Update: Click here for our 2010 Poverty Profile based on the Census Bureau data
Despite Oklahoma’s comparatively modest unemployment rate and steady wage growth over the last two years, many of the state’s low income residents continue to be left behind by the economic recovery. According to data released today by the Census Bureau, the state’s individual poverty rate rose from 16.2 percent in 2009 to 16.9 percent in 2010. There were 616,610 people living in poverty in 2010 – about one in six Oklahomans. A family of four is below the poverty level if they earn less than $22,113 a year. The chart below shows state and national poverty rates over the last four years:
Oklahoma’s poverty rate is up .7 percentage points from last year and 1 percentage point since 2007. The national poverty rate is rising faster than the state rate, up 1 percentage point from last year and 2 percentage points since 2007. Compared to the rest of the country, Oklahoma has the 14th highest poverty rate among individuals.
The largest one-year increase in poverty occurred among children, which rose from 22.2 percent in 2009 to 24.5 percent in 2010. Nearly one in four Oklahoma children now live in poverty. This chart displays the state poverty rate by age from 2009 to 2010:
Racial and ethnic disparities in poverty remained unchanged in 2010, with every minority group seeing higher levels of poverty than their white counterparts. The poverty rate among African American’s (30.1 percent) in Oklahoma is more than twice that of whites (13.9 percent).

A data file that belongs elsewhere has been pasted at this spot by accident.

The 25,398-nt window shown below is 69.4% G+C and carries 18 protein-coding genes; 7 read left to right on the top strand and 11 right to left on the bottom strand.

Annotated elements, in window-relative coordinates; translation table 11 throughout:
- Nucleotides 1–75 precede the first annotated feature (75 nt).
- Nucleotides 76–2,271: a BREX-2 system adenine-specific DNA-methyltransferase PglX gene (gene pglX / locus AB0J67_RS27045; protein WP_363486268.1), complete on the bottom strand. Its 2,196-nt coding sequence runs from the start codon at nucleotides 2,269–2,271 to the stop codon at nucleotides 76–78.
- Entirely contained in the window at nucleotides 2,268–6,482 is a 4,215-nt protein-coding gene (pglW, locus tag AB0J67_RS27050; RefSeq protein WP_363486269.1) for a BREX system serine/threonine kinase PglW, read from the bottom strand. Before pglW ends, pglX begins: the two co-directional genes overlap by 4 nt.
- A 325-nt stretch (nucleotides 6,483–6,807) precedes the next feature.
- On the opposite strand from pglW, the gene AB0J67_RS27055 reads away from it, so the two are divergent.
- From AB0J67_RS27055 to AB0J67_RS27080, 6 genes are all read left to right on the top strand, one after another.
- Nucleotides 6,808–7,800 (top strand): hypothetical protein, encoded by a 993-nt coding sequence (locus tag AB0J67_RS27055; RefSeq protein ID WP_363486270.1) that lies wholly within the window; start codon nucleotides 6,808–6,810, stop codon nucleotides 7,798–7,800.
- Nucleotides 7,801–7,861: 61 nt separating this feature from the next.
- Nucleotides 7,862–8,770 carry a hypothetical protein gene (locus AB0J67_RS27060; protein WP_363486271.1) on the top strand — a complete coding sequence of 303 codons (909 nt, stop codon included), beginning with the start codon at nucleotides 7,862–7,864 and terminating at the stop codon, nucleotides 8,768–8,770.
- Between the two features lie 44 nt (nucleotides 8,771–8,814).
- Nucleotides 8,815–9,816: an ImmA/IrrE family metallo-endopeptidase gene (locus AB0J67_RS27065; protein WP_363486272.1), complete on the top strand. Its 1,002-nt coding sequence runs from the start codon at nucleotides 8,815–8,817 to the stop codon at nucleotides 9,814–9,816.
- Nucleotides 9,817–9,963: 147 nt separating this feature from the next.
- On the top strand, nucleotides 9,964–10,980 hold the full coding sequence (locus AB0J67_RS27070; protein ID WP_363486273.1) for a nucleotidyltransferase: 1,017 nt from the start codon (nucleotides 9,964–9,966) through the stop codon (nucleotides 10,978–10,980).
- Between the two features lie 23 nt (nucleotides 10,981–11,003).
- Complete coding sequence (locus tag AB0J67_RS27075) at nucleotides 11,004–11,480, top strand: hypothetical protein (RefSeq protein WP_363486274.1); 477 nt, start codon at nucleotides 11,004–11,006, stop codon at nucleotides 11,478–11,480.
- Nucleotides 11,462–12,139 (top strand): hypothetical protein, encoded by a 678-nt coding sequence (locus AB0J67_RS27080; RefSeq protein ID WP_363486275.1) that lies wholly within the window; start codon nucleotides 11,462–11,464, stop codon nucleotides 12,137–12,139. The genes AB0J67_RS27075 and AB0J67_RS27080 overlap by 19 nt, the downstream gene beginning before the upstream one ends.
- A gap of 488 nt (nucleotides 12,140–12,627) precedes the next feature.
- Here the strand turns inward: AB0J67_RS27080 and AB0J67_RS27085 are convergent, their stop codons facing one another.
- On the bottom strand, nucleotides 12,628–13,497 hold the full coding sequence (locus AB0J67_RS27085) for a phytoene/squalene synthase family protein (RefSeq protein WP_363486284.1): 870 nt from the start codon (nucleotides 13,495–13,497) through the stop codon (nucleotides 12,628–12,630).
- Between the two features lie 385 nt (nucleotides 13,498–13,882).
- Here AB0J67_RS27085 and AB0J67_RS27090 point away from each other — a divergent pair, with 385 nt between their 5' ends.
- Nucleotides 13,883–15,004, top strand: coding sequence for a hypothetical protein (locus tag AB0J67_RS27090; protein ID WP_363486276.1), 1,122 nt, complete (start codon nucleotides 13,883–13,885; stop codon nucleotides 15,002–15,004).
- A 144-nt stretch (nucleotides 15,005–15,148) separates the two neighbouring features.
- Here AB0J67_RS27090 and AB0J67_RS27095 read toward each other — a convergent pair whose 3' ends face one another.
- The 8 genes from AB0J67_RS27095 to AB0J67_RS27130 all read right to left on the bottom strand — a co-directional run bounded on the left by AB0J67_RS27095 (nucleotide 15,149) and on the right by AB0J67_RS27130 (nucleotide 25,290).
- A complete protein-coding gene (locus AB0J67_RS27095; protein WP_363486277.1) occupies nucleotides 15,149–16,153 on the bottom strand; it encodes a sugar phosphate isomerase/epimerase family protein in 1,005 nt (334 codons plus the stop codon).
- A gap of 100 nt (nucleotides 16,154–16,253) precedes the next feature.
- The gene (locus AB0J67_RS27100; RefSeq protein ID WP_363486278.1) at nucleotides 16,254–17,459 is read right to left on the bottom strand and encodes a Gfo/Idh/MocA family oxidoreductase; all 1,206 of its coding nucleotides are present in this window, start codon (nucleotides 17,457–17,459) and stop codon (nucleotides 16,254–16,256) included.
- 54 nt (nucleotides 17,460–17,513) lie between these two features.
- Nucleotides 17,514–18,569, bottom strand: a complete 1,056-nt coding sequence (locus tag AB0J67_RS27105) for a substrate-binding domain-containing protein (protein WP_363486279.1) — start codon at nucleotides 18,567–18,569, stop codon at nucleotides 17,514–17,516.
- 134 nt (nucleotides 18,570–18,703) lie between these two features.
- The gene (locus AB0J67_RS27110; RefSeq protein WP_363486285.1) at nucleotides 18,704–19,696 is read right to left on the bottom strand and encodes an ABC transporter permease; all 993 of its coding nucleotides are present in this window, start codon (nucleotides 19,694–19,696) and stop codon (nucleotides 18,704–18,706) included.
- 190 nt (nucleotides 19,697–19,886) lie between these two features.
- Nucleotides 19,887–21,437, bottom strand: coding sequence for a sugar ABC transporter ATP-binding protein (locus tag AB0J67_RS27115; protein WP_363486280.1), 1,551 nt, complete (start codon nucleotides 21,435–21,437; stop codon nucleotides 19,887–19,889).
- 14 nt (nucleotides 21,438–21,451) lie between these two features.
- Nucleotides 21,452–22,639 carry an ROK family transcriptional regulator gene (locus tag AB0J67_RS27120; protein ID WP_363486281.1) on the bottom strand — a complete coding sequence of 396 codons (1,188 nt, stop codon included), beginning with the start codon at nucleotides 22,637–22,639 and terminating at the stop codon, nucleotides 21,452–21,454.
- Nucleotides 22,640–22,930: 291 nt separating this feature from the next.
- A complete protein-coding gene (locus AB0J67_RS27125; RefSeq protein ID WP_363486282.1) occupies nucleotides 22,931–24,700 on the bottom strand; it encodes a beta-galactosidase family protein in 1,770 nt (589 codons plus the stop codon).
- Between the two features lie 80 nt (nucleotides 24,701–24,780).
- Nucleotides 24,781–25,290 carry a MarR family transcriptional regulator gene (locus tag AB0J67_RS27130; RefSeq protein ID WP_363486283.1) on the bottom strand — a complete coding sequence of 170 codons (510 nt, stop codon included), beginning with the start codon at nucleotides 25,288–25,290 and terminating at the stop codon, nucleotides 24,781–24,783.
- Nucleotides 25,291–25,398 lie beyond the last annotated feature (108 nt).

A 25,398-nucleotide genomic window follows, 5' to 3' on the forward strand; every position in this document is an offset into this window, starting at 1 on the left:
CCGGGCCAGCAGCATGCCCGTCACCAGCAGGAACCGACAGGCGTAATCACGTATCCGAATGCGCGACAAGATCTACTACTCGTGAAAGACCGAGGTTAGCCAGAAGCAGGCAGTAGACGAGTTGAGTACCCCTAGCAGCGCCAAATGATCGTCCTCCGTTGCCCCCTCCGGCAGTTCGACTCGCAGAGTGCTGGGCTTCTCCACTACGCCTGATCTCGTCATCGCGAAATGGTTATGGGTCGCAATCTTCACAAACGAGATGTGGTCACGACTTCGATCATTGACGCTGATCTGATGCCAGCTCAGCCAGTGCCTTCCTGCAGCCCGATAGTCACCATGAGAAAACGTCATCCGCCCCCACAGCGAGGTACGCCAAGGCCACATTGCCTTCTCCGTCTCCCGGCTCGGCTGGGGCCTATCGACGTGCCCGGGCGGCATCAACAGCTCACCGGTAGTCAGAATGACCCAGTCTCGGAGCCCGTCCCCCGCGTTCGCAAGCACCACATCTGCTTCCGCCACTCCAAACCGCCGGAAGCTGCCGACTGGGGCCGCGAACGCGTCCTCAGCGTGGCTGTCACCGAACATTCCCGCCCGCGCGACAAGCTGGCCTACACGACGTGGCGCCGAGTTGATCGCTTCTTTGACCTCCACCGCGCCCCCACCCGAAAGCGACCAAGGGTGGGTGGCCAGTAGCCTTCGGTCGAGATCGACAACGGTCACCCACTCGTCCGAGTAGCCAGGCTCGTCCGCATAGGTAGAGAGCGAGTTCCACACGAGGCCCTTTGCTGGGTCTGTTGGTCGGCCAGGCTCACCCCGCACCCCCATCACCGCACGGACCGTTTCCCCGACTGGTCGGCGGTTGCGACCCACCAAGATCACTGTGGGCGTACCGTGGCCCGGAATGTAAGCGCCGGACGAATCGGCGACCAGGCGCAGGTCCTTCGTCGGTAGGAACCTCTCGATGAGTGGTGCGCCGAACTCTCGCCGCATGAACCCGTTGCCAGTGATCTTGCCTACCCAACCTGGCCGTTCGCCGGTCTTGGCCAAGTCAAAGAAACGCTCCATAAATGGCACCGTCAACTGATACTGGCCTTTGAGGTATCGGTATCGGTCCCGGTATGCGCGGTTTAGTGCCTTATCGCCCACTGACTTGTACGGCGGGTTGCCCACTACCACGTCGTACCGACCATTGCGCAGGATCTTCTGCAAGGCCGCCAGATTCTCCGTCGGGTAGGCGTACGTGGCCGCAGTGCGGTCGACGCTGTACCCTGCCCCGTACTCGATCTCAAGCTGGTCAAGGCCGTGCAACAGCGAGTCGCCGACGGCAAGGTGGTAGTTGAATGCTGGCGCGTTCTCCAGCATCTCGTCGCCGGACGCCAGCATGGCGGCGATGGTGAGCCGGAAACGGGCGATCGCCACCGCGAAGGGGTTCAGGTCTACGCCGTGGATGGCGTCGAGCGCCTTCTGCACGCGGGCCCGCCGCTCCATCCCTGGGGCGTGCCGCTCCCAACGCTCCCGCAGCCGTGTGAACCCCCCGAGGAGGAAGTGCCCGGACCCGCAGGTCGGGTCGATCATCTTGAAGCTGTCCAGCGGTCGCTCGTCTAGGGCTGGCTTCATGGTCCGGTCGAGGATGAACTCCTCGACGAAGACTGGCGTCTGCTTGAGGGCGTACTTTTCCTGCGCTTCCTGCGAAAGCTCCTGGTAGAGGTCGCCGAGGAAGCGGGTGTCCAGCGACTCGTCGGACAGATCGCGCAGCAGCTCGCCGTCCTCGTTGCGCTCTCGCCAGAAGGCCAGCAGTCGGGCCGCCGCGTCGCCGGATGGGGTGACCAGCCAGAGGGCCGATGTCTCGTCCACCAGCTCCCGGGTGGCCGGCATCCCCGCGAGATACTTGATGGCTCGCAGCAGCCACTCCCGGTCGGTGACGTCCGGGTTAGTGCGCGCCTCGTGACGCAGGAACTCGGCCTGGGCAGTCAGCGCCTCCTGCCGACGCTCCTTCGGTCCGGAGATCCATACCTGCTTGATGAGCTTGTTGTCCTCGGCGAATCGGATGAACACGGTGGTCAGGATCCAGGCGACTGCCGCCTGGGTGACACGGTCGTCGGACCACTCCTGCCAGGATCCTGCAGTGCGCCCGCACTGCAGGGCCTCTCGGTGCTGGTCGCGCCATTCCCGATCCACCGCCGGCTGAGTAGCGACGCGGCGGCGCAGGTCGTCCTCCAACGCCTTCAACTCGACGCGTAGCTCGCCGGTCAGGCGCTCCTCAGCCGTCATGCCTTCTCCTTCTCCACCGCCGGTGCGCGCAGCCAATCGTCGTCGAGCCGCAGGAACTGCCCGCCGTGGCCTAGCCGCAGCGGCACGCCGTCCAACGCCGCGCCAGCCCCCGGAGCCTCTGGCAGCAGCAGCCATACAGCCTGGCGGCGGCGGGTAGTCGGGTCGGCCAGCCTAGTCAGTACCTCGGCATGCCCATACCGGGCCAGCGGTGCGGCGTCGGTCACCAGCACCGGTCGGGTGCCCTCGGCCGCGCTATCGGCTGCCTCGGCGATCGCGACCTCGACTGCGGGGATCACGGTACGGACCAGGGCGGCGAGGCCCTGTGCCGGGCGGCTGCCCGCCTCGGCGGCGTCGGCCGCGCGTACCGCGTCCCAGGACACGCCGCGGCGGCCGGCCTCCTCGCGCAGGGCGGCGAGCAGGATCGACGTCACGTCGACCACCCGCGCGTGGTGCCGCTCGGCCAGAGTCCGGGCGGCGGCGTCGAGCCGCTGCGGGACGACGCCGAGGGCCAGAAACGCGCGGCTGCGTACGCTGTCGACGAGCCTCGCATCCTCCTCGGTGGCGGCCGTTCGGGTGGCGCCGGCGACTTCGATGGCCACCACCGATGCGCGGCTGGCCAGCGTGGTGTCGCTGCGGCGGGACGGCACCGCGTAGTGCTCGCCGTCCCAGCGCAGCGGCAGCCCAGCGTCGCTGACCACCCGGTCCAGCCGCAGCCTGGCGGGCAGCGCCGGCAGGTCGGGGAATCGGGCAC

While the poverty rate in Tulsa rose from 19.5 to 20.1 percent, Oklahoma City was the only city in the Census survey to see a decline in poverty in 2010. The poverty rate in Oklahoma City dropped by 1.3 percentage points, from 18.1 to 16.8 percent between 2009 and 2010. The new poverty data was front page news in this morning’s Tulsa World, which discussed poverty in the context of continuing unemployment and lack of health insurance coverage. OK Policy Director David Blatt described current trends as “pretty distressing” and highlighted the partial nature of Oklahoma’s economic recovery:
Even though we have seen some encouraging economic signs over the last 12 months, we are dealing with a very partial recovery, which is not extended throughout the population. So we continue to see large numbers of people who are struggling to find work.
In addition to rising poverty, Oklahoma continues to experience increased demand for social services. Participation in the SNAP program (formerly food stamps) rose to more than 614,000 people in July 2011. Howard Hendrick, director of the Department of Human Services noted in August:
This is the highest average monthly SNAP participation in the history of the state. We’re up 45 percent from where we were three years ago.
These data show that despite experiencing a comparatively less severe recession than most other states, the situation for those at the bottom in Oklahoma is more fragile than ever. For thousands of families living in poverty, it’s a struggle to pay even basic household expenses, and social services like the food stamp program are crucial to their well-being. We cannot lose sight of our poorest and most vulnerable residents in the coming months and years, even as economic indicators bring welcome news of continued improvement overall.